# SAT Math: More Listing and Counting Problems

Last year, we wrote a post about Listing and Counting problems.  This type of problem isn’t as common as those that deal with functions or special right triangles, but if you want to maximize your score, you should know how to do these.

Below are six more problems that will give you some practice on these problems.  The answers appear at the bottom of this post.

1)  Three identical candy bars were distributed between Alice, Brad and Carl.  There was no guarantee that each of them would get a candy bar (in other words, one or more of them could have gotten no candy bars at all).  If Alice got at least one candy bar, in how many ways could the candy bars have been distributed?

(A)  4
(B)  5
(C)  6
(D)  8
(E)  12

2)  How many four-digit numbers are there in which all four digits are unique (in other words, no digits repeat)?  For example, 3212 would NOT be such a number because the 2 repeats.

(A)  4,536
(B)  4,698
(C)  5,760
(D)  8,019
(E)  9,000

3)  The five members of the boys fencing team – Alan, Bailey, Craig, David and Edward – are having their photo taken for the yearbook.  They will sit in five chairs that are arranged side by side in a row.  However, Bailey and Edward have a phobia that keeps them from being on the end of a row.  In how many ways can the team members arrange themselves for the photo?

(A)  6
(B)  12
(C)  24
(D)  36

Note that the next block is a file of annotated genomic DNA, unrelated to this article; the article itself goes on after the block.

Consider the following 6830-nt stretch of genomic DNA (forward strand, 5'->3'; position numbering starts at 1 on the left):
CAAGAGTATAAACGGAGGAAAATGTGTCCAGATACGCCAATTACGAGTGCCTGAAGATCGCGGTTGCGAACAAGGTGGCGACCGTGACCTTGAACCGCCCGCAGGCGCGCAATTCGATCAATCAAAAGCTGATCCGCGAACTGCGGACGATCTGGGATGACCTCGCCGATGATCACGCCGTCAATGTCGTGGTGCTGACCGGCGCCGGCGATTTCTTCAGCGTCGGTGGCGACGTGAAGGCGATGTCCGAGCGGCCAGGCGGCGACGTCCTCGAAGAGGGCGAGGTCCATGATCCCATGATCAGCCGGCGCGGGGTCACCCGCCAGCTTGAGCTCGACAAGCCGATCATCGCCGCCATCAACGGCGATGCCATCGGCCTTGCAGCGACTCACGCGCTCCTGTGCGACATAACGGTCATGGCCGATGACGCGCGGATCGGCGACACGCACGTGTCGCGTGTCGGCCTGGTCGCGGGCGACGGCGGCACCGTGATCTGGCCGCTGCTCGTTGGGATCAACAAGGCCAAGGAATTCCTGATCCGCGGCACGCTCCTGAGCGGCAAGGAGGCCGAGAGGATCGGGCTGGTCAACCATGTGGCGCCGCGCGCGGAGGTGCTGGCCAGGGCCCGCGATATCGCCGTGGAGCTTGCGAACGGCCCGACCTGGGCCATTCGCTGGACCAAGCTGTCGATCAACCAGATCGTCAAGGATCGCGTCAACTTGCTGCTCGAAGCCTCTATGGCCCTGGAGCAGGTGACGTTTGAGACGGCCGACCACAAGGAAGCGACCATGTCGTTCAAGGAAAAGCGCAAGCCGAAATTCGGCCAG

(E)   60

4)  There are 6 students in Grade 7 and 4 students in Grade 8 who are interested in serving on the Principal’s Advisory Committee.  The principal has determined that she will choose 2 students in Grade 8 and 1 student in Grade 7 for this committee.  How many different groups of three students are possible?

(A)  24
(B)  30
(C)  32
(D)  36
(E)   48

5)  At a business meeting, each of the five participants shakes hands with everyone else at the meeting.  How many handshakes are there all together?

(A)  8
(B)  10
(C)  12
(D)  16
(E)   20

6)  John is going to choose two of the four cards below at random and will then add the value of the two cards.  How many different sums are possible?

(A)  4
(B)  5
(C)  6
(D)  8
(E)   12

If you have questions about these problems, the “Listing and Counting” techniques, or anything else to do with the SAT, leave a comment or send me an email at info@cardinalec.com .

If you want some more practice on Listing and Counting problems, you can find our first set of these problems here.

Solutions:
1)  (C)
2)  (A)
3)  (D)
4)  (D)
5)  (B)
6)  (B)